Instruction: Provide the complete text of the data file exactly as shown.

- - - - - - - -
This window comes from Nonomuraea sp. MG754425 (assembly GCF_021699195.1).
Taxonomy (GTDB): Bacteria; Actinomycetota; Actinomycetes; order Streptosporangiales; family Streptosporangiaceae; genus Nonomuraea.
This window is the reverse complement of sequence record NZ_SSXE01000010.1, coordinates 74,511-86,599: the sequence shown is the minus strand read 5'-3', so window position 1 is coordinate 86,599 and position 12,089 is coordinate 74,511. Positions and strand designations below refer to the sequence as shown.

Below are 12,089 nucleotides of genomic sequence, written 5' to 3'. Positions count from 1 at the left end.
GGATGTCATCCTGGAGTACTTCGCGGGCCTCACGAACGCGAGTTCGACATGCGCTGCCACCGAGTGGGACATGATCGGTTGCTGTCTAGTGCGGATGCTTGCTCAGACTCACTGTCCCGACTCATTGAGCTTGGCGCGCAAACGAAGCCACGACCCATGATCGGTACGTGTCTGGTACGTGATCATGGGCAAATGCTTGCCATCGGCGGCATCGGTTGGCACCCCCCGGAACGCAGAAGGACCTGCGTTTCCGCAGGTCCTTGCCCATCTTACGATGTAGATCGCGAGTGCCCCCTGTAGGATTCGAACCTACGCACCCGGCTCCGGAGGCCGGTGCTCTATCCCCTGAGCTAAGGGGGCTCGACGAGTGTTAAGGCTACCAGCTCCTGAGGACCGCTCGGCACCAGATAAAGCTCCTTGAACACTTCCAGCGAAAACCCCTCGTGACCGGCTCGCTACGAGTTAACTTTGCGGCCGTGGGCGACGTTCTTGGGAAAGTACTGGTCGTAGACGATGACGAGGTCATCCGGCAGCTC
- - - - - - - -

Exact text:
This window comes from Nonomuraea sp. MG754425 (assembly GCF_021699195.1).
Taxonomy (GTDB): Bacteria; Actinomycetota; Actinomycetes; order Streptosporangiales; family Streptosporangiaceae; genus Nonomuraea.
This window is the reverse complement of sequence record NZ_SSXE01000010.1, coordinates 74,511-86,599: the sequence shown is the minus strand read 5'-3', so window position 1 is coordinate 86,599 and position 12,089 is coordinate 74,511. Positions and strand designations below refer to the sequence as shown.

Below are 12,089 nucleotides of genomic sequence, written 5' to 3'. Positions count from 1 at the left end.
GGATGTCATCCTGGAGTACTTCGCGGGCCTCACGAACGCGAGTTCGACATGCGCTGCCACCGAGTGGGACATGATCGGTTGCTGTCTAGTGCGGATGCTTGCTCAGACTCACTGTCCCGACTCATTGAGCTTGGCGCGCAAACGAAGCCACGACCCATGATCGGTACGTGTCTGGTACGTGATCATGGGCAAATGCTTGCCATCGGCGGCATCGGTTGGCACCCCCCGGAACGCAGAAGGACCTGCGTTTCCGCAGGTCCTTGCCCATCTTACGATGTAGATCGCGAGTGCCCCCTGTAGGATTCGAACCTACGCACCCGGCTCCGGAGGCCGGTGCTCTATCCCCTGAGCTAAGGGGGCTCGACGAGTGTTAAGGCTACCAGCTCCTGAGGACCGCTCGGCACCAGATAAAGCTCCTTGAACACTTCCAGCGAAAACCCCTCGTGACCGGCTCGCTACGAGTTAACTTTGCGGCCGTGGGCGACGTTCTTGGGAAAGTACTGGTCGTAGACGATGACGAGGTCATCCGGCAGCTC